The face of the donor file is copied and pasted, it mimics the emotions and motions of the source file.
Generated faces by a neural network that learned with a big dataset to create new unique faces.
The person in the source file mimics the emotions and motions of the donor file.
How do neural networks make deepfakes?
Before a neural network can make deepfakes, it needs to learn about the object it has to manipulate. Therefore, the neural network needs a dataset of this object. A bigger dataset generally means higher quality.
At the moment, pre-trained neural networks can be found and bought online. With these products even less tech savvy people can create deepfakes.
The neural network 'knows' after training how to alter certain objects. When the neural network is provided with donor footage, the motions can be copied and mimicked by the source footage.
The software alters the image or video by altering the pixels within the source footage. In the alteration and adding of the pixels, artefacts can occur which are traces that sometimes can be detected by us humans.
Sometimes the deepfake neural network has a feature to fool detection software by disguising the deepfake artefacts within the image.
These techniques range from quite simple to technically advanced. The full images can be down-sampled but also so-called 'blackbox'- and 'whitebox attacks' can be used. The techniques make it harder for detection software to spot the deepfakes.
How does DuckDuckGoose detect deepfakes?
The DeepDetector pinpoints the pixels in the image the software used to determine whether the analysed footage is a deepfake or authentic. This analysis is called the 'activation map'. With this analysis the users of the software can understand the conclusion and evaluate the decision of the software themselves maintaining their autonomy.
The DeepDetector is a neural network. It outputs probabilities which indicate whether the input is deemed a deepfake or not. Higher percentages indicate that the software is more confident of its decision.
The DeepDetector is trained on a dataset of deepfake and authentic images. During training it learns to distinguish authentic images or videos from deepfaked ones. As more deepfake techniques are invented, we will increase the datasets used for training the DeepDetector. This ensures the DeepDetector will always stay up-to-date with the latest advancements in deepfake generation.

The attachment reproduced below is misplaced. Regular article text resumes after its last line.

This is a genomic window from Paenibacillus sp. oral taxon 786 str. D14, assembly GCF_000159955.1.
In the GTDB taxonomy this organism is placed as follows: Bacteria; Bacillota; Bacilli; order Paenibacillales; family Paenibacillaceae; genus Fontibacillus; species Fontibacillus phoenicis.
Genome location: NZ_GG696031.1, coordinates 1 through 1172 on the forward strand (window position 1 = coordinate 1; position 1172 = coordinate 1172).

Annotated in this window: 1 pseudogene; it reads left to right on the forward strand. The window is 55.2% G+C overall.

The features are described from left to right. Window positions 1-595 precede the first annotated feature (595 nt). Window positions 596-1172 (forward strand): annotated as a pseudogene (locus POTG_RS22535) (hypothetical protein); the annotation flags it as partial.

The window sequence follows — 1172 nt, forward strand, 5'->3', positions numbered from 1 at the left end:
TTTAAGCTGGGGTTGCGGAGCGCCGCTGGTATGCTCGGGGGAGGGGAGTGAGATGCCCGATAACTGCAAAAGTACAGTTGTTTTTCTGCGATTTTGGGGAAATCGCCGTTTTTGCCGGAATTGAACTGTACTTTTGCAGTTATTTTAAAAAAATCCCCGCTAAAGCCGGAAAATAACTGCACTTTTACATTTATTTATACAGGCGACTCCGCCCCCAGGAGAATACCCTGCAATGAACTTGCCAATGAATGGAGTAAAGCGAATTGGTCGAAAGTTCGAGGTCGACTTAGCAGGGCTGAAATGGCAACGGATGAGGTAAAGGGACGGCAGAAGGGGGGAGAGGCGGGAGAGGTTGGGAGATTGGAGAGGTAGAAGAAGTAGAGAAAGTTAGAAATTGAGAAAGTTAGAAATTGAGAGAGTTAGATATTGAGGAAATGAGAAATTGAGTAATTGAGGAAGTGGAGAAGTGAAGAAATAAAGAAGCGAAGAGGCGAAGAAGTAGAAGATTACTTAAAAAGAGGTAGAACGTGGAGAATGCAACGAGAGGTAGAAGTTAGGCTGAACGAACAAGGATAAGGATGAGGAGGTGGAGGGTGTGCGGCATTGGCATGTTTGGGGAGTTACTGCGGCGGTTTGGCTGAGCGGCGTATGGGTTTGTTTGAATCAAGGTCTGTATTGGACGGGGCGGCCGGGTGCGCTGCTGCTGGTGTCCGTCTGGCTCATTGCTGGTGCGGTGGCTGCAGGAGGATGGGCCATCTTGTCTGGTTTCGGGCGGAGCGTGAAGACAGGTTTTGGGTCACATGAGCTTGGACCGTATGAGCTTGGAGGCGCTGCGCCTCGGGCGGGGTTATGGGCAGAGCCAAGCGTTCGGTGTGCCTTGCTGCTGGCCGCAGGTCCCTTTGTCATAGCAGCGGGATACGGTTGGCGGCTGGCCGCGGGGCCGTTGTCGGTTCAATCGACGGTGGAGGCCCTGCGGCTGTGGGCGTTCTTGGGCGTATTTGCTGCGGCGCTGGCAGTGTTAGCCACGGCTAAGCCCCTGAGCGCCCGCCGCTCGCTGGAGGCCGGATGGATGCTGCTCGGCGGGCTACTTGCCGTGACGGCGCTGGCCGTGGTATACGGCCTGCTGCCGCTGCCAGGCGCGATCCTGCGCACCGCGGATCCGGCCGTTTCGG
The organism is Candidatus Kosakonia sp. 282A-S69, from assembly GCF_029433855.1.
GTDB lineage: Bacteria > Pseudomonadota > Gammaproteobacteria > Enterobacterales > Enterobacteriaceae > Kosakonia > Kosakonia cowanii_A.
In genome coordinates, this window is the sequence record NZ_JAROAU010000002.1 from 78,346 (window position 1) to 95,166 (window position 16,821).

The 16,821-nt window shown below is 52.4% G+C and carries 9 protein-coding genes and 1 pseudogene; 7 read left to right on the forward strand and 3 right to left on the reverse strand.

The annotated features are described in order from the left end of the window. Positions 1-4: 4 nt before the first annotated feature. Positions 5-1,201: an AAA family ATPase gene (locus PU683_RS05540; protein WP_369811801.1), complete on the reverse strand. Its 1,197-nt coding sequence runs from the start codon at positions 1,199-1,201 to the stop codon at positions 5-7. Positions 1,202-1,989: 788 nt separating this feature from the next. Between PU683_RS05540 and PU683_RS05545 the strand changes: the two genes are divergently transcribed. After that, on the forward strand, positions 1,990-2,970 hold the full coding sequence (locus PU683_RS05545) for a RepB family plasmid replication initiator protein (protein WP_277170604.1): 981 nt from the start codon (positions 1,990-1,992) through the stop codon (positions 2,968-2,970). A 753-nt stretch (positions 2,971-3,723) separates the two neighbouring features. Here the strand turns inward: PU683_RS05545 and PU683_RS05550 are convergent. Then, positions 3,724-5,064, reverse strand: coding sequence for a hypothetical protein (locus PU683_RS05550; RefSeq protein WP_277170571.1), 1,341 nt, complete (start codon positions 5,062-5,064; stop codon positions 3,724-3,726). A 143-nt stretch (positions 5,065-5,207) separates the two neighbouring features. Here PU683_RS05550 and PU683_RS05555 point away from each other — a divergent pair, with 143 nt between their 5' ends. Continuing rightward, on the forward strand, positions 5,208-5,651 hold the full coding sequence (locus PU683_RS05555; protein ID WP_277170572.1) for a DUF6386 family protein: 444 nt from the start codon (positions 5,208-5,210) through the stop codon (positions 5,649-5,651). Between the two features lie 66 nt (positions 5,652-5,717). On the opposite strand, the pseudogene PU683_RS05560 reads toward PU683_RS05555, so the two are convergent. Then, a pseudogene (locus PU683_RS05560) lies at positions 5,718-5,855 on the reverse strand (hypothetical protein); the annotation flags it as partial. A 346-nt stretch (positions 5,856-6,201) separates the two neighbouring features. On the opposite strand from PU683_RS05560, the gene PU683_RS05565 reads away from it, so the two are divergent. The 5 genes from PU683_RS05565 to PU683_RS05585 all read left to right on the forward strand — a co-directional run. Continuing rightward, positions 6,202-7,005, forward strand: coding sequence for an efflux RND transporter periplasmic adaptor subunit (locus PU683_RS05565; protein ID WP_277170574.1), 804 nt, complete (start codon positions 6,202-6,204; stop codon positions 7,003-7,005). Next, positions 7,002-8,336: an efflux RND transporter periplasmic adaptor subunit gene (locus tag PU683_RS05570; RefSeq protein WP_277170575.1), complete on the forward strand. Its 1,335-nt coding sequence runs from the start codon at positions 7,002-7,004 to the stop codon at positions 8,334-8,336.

Learn more about the DeepDetector here!
How to detect deepfakes
What can you do to protect yourself from being a victim of deepfakes or being influenced by them? Deepfakes are becoming better and high quality deepfakes are becoming easier and cheaper to make. It consequently becomes harder to spot deepfakes with the naked eye. However, at this moment you can still look for several typical graphic inconsistencies (called artefacts) in deepfakes, the typical artefacts to look for are listed below.
- Colour transition
In neural puppetry and faceswap deepfakes, the face is manipulated. Sometimes a hard colour transition can be seen on the edges of the area the deepfake software manipulated.
- Unnatural looking eyes
Eyes are rather hard to deepfake due to the complexity. Check if the reflections in the eyes have the same angle. Does the person in the video blink? Are the irises of both eyes equally large?
Items like glasses might look convincing at first, but, when looking a bit closer, might actually contain some artefacts.
- Blurry and nonsensical context
StyleGAN deepfakes are good in making faces, but bad at creating context that makes sense. Check the background and clothing, for example, to see if these make any sense.
What else can you do when you are in doubt?
Does the footage spark an emotional response for you? Disinformation often tends to influence your opinion and does frequently do so by sparking negative emotions regarding specific people. Do you react emotionally to the footage? Stay calm and check the information more closely. By thinking critically one could potentially question the footage on its authenticity.
Use free online tools
There are several fact checking websites like Snopes and Bellingcat that you can visit for free. For faceswap and neural puppetry deepfakes a source file is needed to create the deepfake. If in doubt, you can reverse image or video search the image or video. And, of course, you can always use our online tool, the DeepDetector!